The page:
One aspect of the riots in London in August 2011 which made them distinct from previous moments of unrest was how they happened not just in poor inner city neighbourhoods, but also in relatively affluent areas. Enfield, Croydon and Ealing were affected, districts which include well-to-do suburbs that elect Tory MPs.
For Gavin Barwell, the Tory MP for Croydon Central in south London, an arson attack on the Reeves furniture store in his constituency ended up being one of the most iconic images of the riots.
He says the rioting brought into focus how London is changing and the traditional "doughnut" view of a poor centre surrounded by a middle-class outer ring is out of date.
"I know it's a gross generalisation but most reasonable people would accept that there is link between voting behavour and affluence," he says. "A generalisation that more affluent people vote Tory.
"If you go back to the 1950s outer London mostly voted Conservative and inner London almost always voted Labour. Contrast that to Paris where the centre is gentrified and you get deprivation in the suburbs. I would say there is a strong trend of gentrification of inner London and a profound demographic change in the outer London boroughs.
"You will now see places like Battersea and Putney going Conservative, Hammersmith is going that way, but seats like Dulwich and West Norwood, which used to be marginal, are now among the safest Labour seats.
"You're seeing this in every outer London borough," says Barwell, who points out that rioting also happened in Enfield in north London, geographically on the other side of the city to Croydon but demographically extremely similar.
Barwell expects the shift of poorer people from inner to outer London will continue, and that policy makers need to wake up to this shift. "Whitehall and City Hall have a view that outer London is affluent. And some of it still conforms to the sterotype but lots of it is now more in character to Streatham and Brixton. Policy makers have been behind the curve on the extent to which it has happened and while I wish last year hadn't happened, one positive thing is that it's woken up policy makers and focused."
For the MP for Ealing Angie Bray - until recently a member of the government who was sacked for rebelling on House of Lords reform - the riots were even more of a surprise. "It struck in a leafy, nice party of Ealing," she says. "Ealing Green is a lovely tranquil part of the borough, nobody could have anticipated that."
It's interesting that Tories who have seen rioting in their patch are keen to stick up for their seats, even if it means being slightly off-message. "Young people still feel frustrated and excluded, there's a lot of young people feel there should be more to life," says Angie Bray, although she's at pains to stress that many of those who went through the courts for rioting were in their mid or late twenties and who had previous convictions.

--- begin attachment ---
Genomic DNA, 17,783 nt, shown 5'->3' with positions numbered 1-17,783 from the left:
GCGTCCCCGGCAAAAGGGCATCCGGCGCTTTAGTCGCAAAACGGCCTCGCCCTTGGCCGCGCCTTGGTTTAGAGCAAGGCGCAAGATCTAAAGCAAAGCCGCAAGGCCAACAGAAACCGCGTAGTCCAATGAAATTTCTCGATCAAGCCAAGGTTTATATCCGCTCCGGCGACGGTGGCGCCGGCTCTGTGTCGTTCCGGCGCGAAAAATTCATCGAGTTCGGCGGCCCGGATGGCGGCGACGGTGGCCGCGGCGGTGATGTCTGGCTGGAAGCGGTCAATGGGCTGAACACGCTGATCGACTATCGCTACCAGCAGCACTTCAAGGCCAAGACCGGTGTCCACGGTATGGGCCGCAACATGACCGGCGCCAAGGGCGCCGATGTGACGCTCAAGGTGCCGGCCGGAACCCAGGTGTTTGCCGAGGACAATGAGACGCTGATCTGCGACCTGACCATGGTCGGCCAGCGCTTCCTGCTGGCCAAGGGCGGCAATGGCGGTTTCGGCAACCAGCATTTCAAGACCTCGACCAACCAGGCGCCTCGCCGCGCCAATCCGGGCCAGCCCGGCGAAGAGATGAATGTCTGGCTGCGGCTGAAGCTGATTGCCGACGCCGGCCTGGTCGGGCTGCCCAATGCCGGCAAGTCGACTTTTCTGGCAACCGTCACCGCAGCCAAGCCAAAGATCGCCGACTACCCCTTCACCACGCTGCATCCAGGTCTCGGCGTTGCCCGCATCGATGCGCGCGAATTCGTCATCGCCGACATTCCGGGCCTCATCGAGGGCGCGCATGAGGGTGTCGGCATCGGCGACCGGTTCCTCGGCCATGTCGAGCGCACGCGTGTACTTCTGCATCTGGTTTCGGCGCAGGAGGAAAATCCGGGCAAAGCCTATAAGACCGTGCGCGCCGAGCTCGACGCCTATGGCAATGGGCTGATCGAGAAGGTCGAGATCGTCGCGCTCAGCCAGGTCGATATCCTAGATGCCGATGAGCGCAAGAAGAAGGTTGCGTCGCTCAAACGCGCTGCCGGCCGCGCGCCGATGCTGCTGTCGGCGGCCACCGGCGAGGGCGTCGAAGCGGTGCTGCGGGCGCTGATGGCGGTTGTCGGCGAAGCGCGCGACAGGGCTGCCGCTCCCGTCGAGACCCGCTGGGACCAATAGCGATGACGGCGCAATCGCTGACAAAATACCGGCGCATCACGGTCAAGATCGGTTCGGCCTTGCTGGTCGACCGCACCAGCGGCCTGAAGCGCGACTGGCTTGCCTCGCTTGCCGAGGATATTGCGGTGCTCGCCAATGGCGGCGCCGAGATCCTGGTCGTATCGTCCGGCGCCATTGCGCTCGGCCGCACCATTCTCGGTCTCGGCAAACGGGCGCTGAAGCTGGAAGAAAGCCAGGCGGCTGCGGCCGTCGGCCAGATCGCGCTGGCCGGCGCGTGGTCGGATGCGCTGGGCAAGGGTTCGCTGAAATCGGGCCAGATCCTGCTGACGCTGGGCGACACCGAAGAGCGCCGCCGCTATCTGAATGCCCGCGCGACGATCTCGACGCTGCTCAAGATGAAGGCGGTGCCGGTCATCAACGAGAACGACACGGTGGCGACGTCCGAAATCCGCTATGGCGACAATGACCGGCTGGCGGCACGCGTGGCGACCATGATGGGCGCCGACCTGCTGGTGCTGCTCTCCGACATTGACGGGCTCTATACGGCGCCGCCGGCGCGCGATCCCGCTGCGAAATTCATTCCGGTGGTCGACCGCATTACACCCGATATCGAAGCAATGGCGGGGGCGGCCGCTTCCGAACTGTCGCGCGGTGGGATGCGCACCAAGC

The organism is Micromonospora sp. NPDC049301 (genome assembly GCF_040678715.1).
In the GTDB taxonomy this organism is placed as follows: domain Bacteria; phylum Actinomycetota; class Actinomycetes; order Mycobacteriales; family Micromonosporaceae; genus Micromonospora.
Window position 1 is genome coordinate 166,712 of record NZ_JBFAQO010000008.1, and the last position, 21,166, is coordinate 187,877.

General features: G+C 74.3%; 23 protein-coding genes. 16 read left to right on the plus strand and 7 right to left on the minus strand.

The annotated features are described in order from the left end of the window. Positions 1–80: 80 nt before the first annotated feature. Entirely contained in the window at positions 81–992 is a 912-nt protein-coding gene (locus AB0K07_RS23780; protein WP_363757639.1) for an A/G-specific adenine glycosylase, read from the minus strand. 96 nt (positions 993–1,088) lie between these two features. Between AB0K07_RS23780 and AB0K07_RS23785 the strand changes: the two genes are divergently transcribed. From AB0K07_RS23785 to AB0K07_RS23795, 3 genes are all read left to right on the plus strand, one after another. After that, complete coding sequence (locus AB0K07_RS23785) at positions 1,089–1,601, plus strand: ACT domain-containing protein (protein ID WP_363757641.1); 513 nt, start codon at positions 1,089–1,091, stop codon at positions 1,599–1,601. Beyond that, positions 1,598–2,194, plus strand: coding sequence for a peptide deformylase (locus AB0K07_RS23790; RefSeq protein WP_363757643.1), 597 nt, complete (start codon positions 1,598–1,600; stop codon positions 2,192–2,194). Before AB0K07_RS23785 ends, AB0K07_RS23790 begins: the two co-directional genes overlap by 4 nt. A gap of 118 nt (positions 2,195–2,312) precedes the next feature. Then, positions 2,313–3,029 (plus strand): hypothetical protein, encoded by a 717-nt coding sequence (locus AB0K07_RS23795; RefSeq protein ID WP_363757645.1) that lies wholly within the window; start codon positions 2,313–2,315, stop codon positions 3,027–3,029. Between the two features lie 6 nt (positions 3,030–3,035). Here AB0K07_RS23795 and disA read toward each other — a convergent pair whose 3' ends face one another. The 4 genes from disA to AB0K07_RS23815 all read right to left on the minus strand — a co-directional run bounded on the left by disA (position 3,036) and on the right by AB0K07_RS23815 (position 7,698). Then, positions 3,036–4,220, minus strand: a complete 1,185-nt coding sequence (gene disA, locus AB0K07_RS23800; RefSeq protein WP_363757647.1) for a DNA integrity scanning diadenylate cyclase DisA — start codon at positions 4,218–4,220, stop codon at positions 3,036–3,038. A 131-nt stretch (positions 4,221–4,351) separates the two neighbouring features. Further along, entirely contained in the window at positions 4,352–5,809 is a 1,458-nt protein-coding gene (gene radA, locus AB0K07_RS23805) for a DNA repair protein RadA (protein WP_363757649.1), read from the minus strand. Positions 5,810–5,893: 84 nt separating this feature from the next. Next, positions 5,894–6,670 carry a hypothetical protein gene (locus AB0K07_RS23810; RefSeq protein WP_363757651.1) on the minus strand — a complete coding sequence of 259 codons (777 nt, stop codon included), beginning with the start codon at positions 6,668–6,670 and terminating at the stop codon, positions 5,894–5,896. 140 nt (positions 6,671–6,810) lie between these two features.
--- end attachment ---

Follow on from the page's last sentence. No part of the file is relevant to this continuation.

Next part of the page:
Suggesting that some form of national citizenship service "should be a rite of passage for every 16 year-old", Bray also thinks the riots have contributed to a fairly big shift in thinking among Tories in terms of when the state should intervene. "One family with problems can be responsible for an awful lot of social issues for a community," she says, advocating and fully supporting a growing cross-party consensus that early intervention for kids in problem families is the way forward. "There's no doubt that early intervention, and really, really early intervention in some cases, can be a really big turning point. If kids are not being nurtured from a very young age they get jumbled up.
"The government can initiate this," she says. "Conservatives tend to want to be certain that any intervention needs to work and we always question how big the state should be, but I compare early intervention to traffic lights. Can we live without them? Do they make a difference? I think Tories do ask whether government is the best way of doing things, but if there is a time when it's proven the government should use taxpayers money to do something, then we should. And this is one of those times. Only government can bring all the agencies to bear to make sure the kids get every chance."
All MPs who saw rioting in their constituencies worry it will happen again. They don't predict it will, but it's a background concern. Gavin Barwell thinks the police still have a lot of work to do. "There remains a real issue between the relationship between young people and the police, particualrly young black men and the police," he says. "If you want to stop this thing happening again you need good intelligence and that comes from good comunity relations."
So what's still going wrong? "I don't have a problem with stop and search, but it's how you do it, it's how you treat people," concludes Barwell. "When I passed my driving test at 17, pretty much every time I went out at night driving I was stopped and made to prove I owned my car. I got sick of it. If you're a young black man in Croydon, similar things will happen to you.
"Most times when they go out in the town centre they get stopped, sometimes more than one time a night. It's not surprising people get irritated by that. We have to ask what the grounds are for the police to do this, and when they do it, why they do it and whether it's done with respect."